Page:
The scientist who led Australia’s contribution to the global Inter-phone study on Tuesday dismissed reports that it may be dangerous to use a mobile phone for more than 30 minutes a day.
The research found no clear link between mobile phones and cancer, and the warning of a half-hour limit came from a quick calculation by those re-interpreting inconclusive findings of the study, Professor Bruce Armstrong said.
“Let me tell you where this half-hour per day originated from .. . it was in fact in The Times Online article in the United Kingdom on Sunday, which was also the one, as far as I know, which broke the embargo,” Prof Armstrong told reporters in Sydney.
“What someone did was a bit of quick mental arithmetic that said 1640 hours accumulated over 10 years of use equals about a half hour a day.
“That’s it – all I can really say is that we are not really sure about that increase in risk above 1640 hours (of accumulated mobile phone use).”
The Sydney University professor said the best advice he could offer was that if people were worried about the health ramifications of using a mobile phone, then they should curb their use or use a hands-free device or low-radiation mobile phone.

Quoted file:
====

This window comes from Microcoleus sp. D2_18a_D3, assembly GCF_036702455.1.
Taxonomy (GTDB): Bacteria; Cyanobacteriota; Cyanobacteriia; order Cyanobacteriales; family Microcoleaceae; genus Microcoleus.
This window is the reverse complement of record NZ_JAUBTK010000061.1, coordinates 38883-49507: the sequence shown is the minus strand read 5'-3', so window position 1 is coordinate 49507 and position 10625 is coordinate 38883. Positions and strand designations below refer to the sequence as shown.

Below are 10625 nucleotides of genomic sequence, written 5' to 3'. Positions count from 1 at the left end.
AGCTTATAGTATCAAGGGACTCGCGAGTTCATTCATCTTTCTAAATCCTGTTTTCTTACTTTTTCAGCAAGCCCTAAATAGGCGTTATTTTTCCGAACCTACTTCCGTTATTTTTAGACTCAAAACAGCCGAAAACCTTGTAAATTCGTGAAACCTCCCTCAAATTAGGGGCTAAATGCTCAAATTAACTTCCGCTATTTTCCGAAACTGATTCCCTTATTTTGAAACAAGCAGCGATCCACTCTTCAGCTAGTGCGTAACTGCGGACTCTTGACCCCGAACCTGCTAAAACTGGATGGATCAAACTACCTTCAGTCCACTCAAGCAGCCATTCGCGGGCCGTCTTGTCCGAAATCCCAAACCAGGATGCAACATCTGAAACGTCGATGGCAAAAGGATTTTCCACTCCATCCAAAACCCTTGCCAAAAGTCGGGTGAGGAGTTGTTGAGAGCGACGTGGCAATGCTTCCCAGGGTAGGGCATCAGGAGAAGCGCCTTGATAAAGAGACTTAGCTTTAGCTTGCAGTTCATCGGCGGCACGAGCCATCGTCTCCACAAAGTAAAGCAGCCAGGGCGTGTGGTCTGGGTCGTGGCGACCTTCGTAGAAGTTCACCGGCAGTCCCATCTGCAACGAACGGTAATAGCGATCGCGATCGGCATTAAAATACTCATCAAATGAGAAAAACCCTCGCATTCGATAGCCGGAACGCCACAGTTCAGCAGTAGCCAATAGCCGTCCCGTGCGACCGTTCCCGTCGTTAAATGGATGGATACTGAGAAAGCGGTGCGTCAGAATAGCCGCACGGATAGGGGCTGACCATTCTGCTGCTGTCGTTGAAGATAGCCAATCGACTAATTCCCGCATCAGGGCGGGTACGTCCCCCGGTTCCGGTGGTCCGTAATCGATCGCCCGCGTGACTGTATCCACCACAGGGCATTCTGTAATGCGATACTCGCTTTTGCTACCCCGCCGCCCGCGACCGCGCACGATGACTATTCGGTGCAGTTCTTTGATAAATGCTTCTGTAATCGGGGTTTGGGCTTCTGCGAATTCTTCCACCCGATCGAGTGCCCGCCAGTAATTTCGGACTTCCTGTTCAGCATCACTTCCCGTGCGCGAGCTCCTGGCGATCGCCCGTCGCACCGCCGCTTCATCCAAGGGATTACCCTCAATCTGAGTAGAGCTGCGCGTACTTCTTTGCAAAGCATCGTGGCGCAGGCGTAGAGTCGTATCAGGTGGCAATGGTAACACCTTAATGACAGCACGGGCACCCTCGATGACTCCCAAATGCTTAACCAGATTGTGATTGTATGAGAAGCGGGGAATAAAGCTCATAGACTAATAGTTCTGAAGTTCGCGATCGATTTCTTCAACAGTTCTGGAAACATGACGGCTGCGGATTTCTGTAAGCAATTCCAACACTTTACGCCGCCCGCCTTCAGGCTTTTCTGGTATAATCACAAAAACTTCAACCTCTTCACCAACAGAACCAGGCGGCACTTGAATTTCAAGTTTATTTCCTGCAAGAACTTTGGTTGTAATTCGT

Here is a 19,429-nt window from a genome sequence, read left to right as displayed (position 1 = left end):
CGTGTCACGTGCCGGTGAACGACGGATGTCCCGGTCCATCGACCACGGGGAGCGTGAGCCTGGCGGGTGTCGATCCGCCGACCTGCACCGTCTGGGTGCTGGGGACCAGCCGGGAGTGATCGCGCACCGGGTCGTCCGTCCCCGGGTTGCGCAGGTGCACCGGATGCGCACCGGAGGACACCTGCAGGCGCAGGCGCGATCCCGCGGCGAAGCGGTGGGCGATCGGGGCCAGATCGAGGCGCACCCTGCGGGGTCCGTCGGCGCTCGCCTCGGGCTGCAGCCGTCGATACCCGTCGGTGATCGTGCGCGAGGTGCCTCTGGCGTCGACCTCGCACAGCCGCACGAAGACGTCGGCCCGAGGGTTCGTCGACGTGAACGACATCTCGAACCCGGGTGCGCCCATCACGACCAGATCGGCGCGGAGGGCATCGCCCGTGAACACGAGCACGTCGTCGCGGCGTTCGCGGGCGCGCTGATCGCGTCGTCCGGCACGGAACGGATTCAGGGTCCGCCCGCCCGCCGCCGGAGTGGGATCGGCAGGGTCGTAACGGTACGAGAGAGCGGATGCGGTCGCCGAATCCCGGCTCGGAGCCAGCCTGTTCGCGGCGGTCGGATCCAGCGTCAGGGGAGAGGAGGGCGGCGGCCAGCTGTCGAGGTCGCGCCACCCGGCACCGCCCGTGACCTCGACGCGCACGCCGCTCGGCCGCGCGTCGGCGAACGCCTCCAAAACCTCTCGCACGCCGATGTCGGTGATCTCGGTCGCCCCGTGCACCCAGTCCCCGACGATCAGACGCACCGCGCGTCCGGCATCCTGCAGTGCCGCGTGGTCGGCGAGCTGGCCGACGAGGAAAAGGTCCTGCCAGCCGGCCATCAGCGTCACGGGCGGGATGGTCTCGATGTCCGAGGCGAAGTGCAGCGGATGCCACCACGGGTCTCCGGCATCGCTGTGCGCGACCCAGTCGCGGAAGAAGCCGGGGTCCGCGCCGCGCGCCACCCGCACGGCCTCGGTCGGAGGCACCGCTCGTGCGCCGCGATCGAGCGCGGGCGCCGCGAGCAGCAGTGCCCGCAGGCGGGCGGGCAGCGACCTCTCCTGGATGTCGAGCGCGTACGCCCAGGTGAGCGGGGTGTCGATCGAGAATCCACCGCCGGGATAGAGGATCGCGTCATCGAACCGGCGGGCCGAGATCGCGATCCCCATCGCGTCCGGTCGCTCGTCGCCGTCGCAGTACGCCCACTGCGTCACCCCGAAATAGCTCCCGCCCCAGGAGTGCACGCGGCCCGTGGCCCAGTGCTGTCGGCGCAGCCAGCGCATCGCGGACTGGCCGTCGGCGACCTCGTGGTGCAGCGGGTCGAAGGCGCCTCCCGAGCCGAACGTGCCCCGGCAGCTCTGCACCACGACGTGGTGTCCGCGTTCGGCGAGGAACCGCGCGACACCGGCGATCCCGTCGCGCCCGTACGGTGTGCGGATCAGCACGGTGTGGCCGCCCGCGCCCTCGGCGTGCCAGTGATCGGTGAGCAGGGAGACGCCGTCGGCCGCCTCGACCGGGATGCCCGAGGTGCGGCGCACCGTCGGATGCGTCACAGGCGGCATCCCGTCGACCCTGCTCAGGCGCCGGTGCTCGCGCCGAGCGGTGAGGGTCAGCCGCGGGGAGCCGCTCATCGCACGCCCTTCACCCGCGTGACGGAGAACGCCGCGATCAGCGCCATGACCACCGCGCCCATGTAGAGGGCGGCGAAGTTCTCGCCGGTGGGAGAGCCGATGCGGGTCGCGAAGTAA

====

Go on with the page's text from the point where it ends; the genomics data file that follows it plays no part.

“But we don’t really know if there is a harmful effect,” the professor told the Australian Associated Press.
The 10-year Inter-phone study, published on Tuesday but widely reported ahead of its release, took in 5,000 people who had brain tumors and compared their lifetime mobile phone use to a matched group of healthy people.
It found those who fell in the top 10 percent of heavy users, those who made calls totaling 1640 hours over 10 years, appeared to have an increased risk of brain tumor.
However, Prof. Armstrong said the link was not strong and other data showed mobile phones could actually offer a “protective effect” against developing the cancer.
“We do have some suggestions of an increased risk, but we cannot confidently say there is an increased risk,” Armstrong said.
“Equally, we cannot confidently say there is no risk and so my position is one of uncertainty.”
Professor Bernard Stewart, scientific adviser to Cancer Council Australia, said on present evidence mobile phones “do not rate” alongside tobacco, sun exposure, alcohol, obesity and other risk factors associated with cancer.- PNA